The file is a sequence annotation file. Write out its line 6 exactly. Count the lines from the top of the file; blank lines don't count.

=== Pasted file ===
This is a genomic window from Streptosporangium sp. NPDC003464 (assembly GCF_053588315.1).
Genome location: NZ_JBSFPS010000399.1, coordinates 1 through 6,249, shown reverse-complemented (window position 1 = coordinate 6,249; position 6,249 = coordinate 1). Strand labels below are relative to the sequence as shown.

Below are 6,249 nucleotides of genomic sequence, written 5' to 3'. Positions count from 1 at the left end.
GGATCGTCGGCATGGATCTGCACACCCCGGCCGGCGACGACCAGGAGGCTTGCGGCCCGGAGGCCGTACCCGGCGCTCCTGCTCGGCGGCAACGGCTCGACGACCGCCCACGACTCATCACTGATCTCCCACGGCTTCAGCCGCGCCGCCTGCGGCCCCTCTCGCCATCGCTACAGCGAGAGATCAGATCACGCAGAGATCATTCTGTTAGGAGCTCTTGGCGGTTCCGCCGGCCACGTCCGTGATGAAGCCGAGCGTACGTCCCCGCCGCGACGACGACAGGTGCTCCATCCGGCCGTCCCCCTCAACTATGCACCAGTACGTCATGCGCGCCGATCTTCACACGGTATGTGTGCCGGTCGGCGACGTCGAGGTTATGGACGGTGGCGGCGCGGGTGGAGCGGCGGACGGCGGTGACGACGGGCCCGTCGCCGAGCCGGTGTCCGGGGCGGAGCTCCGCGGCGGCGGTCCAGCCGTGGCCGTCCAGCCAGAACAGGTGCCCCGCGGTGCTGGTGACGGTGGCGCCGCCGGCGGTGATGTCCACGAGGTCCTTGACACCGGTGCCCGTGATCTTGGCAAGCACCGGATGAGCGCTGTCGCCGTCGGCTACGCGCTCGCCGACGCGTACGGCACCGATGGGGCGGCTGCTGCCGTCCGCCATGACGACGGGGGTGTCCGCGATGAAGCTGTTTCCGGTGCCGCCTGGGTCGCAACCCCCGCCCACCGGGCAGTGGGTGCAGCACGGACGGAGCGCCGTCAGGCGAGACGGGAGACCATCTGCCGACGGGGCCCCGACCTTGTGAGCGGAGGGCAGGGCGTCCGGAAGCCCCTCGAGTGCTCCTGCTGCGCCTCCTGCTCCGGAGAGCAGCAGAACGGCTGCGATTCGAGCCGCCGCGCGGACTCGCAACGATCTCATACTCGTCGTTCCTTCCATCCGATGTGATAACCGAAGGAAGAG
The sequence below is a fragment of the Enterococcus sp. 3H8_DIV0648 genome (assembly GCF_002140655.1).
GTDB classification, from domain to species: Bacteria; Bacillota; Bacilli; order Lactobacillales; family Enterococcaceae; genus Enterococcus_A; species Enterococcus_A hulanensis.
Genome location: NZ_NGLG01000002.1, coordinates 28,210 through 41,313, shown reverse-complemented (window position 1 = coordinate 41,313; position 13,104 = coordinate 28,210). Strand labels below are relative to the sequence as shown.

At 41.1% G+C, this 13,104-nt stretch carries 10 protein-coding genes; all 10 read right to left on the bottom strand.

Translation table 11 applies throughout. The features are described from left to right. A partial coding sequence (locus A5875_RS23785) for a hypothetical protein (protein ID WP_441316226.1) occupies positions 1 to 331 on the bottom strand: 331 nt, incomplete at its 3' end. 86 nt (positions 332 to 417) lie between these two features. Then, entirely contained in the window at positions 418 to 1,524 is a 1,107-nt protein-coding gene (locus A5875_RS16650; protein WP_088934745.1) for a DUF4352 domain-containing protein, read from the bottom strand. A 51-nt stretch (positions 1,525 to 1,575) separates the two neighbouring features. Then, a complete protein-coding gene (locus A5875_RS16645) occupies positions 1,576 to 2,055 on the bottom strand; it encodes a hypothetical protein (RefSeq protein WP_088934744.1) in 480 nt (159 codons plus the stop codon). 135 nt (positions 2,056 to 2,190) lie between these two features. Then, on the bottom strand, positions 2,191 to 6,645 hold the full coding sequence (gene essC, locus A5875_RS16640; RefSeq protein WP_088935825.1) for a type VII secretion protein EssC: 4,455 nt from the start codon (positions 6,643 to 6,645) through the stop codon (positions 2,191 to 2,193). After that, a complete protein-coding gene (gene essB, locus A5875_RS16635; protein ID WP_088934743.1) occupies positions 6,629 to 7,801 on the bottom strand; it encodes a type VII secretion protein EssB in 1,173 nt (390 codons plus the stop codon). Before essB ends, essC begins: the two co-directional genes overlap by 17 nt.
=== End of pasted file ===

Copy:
GTDB classification, from domain to species: Bacteria; Bacillota; Bacilli; order Lactobacillales; family Enterococcaceae; genus Enterococcus_A; species Enterococcus_A hulanensis.